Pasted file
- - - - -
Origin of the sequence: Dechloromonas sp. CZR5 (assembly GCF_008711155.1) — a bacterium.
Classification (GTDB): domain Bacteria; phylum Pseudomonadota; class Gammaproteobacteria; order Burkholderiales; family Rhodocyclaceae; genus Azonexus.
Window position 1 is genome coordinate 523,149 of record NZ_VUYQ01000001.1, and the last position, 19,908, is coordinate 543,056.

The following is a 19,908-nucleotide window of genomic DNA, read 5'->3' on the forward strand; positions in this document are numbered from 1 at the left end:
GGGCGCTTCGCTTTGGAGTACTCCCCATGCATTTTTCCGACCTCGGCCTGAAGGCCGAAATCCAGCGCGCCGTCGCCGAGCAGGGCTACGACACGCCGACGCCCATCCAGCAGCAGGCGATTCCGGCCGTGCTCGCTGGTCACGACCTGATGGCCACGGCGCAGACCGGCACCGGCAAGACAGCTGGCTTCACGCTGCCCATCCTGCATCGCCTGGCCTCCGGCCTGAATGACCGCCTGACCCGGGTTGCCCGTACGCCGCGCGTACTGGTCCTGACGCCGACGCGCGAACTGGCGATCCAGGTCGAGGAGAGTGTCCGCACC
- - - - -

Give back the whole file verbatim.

Origin of the sequence: Dechloromonas sp. CZR5 (assembly GCF_008711155.1) — a bacterium.
Classification (GTDB): domain Bacteria; phylum Pseudomonadota; class Gammaproteobacteria; order Burkholderiales; family Rhodocyclaceae; genus Azonexus.
Window position 1 is genome coordinate 523,149 of record NZ_VUYQ01000001.1, and the last position, 19,908, is coordinate 543,056.

The following is a 19,908-nucleotide window of genomic DNA, read 5'->3' on the forward strand; positions in this document are numbered from 1 at the left end:
GGGCGCTTCGCTTTGGAGTACTCCCCATGCATTTTTCCGACCTCGGCCTGAAGGCCGAAATCCAGCGCGCCGTCGCCGAGCAGGGCTACGACACGCCGACGCCCATCCAGCAGCAGGCGATTCCGGCCGTGCTCGCTGGTCACGACCTGATGGCCACGGCGCAGACCGGCACCGGCAAGACAGCTGGCTTCACGCTGCCCATCCTGCATCGCCTGGCCTCCGGCCTGAATGACCGCCTGACCCGGGTTGCCCGTACGCCGCGCGTACTGGTCCTGACGCCGACGCGCGAACTGGCGATCCAGGTCGAGGAGAGTGTCCGCACC